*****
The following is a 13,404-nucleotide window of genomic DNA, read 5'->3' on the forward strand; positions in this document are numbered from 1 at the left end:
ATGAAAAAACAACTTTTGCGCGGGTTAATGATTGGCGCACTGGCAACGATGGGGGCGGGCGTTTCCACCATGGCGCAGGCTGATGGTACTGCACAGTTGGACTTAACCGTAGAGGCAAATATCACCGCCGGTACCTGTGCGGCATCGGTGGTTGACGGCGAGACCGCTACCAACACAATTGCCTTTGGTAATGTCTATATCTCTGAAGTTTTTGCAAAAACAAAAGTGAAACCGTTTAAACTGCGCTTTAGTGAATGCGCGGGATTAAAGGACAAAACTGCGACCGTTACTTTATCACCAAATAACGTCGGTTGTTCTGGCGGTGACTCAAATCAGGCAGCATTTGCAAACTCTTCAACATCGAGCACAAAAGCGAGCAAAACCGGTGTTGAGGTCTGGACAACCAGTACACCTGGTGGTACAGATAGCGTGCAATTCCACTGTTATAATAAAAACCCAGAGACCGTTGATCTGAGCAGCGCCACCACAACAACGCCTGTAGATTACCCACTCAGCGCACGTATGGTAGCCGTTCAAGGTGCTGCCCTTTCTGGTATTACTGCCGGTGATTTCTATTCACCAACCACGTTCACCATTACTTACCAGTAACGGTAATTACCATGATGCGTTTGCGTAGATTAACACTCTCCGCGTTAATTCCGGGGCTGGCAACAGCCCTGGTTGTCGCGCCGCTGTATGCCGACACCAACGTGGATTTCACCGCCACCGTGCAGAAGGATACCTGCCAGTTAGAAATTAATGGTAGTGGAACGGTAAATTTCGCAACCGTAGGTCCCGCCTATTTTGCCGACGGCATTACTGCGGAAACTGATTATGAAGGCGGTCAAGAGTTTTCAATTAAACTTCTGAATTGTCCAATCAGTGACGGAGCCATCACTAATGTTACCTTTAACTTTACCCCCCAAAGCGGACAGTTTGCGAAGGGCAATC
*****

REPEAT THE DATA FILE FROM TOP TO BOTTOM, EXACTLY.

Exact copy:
The following is a 13,404-nucleotide window of genomic DNA, read 5'->3' on the forward strand; positions in this document are numbered from 1 at the left end:
ATGAAAAAACAACTTTTGCGCGGGTTAATGATTGGCGCACTGGCAACGATGGGGGCGGGCGTTTCCACCATGGCGCAGGCTGATGGTACTGCACAGTTGGACTTAACCGTAGAGGCAAATATCACCGCCGGTACCTGTGCGGCATCGGTGGTTGACGGCGAGACCGCTACCAACACAATTGCCTTTGGTAATGTCTATATCTCTGAAGTTTTTGCAAAAACAAAAGTGAAACCGTTTAAACTGCGCTTTAGTGAATGCGCGGGATTAAAGGACAAAACTGCGACCGTTACTTTATCACCAAATAACGTCGGTTGTTCTGGCGGTGACTCAAATCAGGCAGCATTTGCAAACTCTTCAACATCGAGCACAAAAGCGAGCAAAACCGGTGTTGAGGTCTGGACAACCAGTACACCTGGTGGTACAGATAGCGTGCAATTCCACTGTTATAATAAAAACCCAGAGACCGTTGATCTGAGCAGCGCCACCACAACAACGCCTGTAGATTACCCACTCAGCGCACGTATGGTAGCCGTTCAAGGTGCTGCCCTTTCTGGTATTACTGCCGGTGATTTCTATTCACCAACCACGTTCACCATTACTTACCAGTAACGGTAATTACCATGATGCGTTTGCGTAGATTAACACTCTCCGCGTTAATTCCGGGGCTGGCAACAGCCCTGGTTGTCGCGCCGCTGTATGCCGACACCAACGTGGATTTCACCGCCACCGTGCAGAAGGATACCTGCCAGTTAGAAATTAATGGTAGTGGAACGGTAAATTTCGCAACCGTAGGTCCCGCCTATTTTGCCGACGGCATTACTGCGGAAACTGATTATGAAGGCGGTCAAGAGTTTTCAATTAAACTTCTGAATTGTCCAATCAGTGACGGAGCCATCACTAATGTTACCTTTAACTTTACCCCCCAAAGCGGACAGTTTGCGAAGGGCAATC